It’s important in a divorce to have clear expectations of what the holiday schedule will be, either according to the terms of a court order, or developed in advance with your ex. If communication is not possible, or not responded to until the last minute, make the best plans you possibly can for your family celebration and know that they may be interrupted or changed. If it is possible to accommodate a last minute request and its in a good interest for your children, by all means be flexible. All too often, our exes make their own plans for the kids and don’t bother to tell us – and then we are seen as the spoilsports of the fun time. If that happens, communicate in writing that you had gone ahead and made plans instead of waiting until the last minute. Be sure you have communicated those plans with your ex. Texts and Emails are great records for these conversations. Above all honor what is truly in the best interest of your children, no matter how the in laws, family friends, or neighbors view you.
Gift giving is sometimes an area where divorcing families conflict. When a child is given a gift that was previously disallowed (for example a particular video game) it can be a way of discrediting the other parent. Or, sometimes children are given expensive gifts, but with conditions. For example the iPad which can be used for homework is never to go to the other parents house – so the child only gets to use it for SOME of the homework.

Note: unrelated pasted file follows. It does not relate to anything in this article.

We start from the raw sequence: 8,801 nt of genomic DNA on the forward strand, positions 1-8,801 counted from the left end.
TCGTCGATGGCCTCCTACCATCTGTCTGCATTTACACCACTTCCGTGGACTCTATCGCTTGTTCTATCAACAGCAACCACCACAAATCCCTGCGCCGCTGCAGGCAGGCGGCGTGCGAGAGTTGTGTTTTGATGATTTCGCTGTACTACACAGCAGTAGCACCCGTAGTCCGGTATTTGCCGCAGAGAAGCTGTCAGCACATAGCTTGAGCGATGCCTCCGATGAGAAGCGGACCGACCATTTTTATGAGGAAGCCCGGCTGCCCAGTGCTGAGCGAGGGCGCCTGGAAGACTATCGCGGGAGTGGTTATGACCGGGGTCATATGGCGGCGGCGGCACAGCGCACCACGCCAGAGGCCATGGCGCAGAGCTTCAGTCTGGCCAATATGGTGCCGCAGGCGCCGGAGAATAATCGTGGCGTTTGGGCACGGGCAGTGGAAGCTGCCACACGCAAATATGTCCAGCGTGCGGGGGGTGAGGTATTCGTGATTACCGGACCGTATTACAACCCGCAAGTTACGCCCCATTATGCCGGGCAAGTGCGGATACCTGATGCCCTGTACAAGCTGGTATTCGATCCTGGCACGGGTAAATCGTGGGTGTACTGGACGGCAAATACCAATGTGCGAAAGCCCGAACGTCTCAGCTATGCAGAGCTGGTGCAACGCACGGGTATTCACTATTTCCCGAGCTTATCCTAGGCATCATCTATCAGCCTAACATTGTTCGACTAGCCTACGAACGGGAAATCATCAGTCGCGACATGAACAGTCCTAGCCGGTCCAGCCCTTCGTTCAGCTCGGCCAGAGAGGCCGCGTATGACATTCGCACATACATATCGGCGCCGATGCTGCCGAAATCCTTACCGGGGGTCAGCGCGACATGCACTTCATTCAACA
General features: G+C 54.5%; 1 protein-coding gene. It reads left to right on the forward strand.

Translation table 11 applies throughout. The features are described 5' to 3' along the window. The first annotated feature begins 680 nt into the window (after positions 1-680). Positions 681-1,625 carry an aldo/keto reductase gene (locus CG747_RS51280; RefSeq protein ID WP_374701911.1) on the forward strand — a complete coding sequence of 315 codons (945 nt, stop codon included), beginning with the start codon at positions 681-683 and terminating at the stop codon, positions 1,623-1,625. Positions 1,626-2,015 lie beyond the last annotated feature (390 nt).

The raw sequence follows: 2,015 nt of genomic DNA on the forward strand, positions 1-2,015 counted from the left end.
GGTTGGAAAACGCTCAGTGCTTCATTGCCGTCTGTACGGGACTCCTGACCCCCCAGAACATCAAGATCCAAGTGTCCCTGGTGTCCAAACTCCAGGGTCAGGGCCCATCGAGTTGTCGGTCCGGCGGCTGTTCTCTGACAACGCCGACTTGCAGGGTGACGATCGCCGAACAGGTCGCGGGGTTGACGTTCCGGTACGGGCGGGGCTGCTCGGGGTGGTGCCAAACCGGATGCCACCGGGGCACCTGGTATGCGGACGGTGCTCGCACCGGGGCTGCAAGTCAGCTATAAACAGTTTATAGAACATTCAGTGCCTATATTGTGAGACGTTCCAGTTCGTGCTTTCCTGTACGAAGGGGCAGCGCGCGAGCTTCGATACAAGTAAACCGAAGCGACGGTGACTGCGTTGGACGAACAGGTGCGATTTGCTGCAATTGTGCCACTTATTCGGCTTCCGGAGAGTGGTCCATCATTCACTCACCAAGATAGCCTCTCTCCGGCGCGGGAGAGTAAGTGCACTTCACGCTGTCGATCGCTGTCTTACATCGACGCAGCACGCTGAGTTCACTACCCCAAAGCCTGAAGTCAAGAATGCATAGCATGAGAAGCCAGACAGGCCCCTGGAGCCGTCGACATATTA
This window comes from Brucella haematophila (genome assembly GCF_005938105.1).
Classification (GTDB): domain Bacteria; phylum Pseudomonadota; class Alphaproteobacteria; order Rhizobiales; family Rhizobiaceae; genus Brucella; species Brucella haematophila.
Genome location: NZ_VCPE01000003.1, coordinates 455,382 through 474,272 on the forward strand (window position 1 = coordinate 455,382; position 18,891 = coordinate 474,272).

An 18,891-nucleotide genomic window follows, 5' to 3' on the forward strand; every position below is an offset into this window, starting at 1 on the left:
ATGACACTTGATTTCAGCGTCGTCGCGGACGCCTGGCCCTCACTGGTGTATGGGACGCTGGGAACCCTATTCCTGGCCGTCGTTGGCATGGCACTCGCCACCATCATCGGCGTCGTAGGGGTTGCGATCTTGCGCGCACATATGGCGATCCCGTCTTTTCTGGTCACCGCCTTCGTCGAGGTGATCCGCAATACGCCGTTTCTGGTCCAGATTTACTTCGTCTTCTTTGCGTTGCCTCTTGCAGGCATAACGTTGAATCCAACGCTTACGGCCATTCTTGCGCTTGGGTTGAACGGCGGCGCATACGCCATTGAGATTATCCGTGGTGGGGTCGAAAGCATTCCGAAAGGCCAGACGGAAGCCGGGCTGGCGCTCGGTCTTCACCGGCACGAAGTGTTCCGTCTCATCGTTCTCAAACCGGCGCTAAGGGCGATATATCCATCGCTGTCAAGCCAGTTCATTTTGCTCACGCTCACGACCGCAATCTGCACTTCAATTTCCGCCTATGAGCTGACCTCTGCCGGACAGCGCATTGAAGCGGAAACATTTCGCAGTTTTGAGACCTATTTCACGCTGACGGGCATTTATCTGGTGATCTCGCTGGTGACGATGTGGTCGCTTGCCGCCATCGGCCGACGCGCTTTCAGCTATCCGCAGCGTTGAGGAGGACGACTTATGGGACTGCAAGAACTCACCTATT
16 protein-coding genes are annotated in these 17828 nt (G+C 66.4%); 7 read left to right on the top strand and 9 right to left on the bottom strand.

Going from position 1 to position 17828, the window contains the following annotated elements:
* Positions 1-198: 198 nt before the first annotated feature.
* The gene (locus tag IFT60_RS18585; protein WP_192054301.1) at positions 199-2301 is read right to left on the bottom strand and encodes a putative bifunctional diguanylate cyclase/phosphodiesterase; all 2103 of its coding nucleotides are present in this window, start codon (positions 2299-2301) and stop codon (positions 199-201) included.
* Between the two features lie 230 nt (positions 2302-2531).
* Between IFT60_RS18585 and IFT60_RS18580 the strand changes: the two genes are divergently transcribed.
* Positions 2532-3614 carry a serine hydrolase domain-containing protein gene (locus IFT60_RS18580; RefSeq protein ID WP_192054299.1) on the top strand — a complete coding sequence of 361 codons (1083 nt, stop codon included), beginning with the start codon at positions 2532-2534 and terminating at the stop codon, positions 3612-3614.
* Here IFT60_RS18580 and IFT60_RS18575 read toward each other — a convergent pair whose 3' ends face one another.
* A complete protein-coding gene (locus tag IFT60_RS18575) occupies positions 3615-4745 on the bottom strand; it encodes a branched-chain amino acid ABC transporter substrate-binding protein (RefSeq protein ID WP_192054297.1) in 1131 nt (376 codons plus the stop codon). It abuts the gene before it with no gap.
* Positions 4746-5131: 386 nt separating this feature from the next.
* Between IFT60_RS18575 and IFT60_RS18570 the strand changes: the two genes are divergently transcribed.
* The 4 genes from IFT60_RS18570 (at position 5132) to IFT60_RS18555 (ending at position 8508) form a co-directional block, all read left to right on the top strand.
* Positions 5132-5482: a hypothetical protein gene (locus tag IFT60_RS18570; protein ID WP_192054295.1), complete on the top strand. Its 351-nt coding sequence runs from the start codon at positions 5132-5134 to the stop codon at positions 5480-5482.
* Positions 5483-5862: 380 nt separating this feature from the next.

Holidays can be full of these games. It’s important to reinforce for your children that you love them and be honest and open about how they will use the gifts. And of course communicate with your ex on an ongoing basis about the reality of what their generosity has meant.
Above all, give gifts to yourself – gifts of special new celebrations with family, gifts of down time, gifts of independence, and gifts of celebration. YOU are worth celebrating!
By Adrienne Doyle
Editors note: The story of the straight wife married to a gay man is not always about recovering after he comes out. Some women deal with gay spouses who are closeted and abusive. This is a declaration of independence and healing from one of those women.
Ok, this is how it is.
I’m done with all that.
Yes, I know I have been done with the marriage for a while. Yes I have heard that I ruined our family and didn’t work hard enough on the marriage because I am so selfish and other straight wives don’t think this is such a big deal.
Yes I hear that you don’t want to be labeled. I’ve heard of this fluid sexuality you speak of, this temptation, this sex addiction you have to recover from if only I will stay married to you. You want to have sex with other men, but somehow, you are not gay.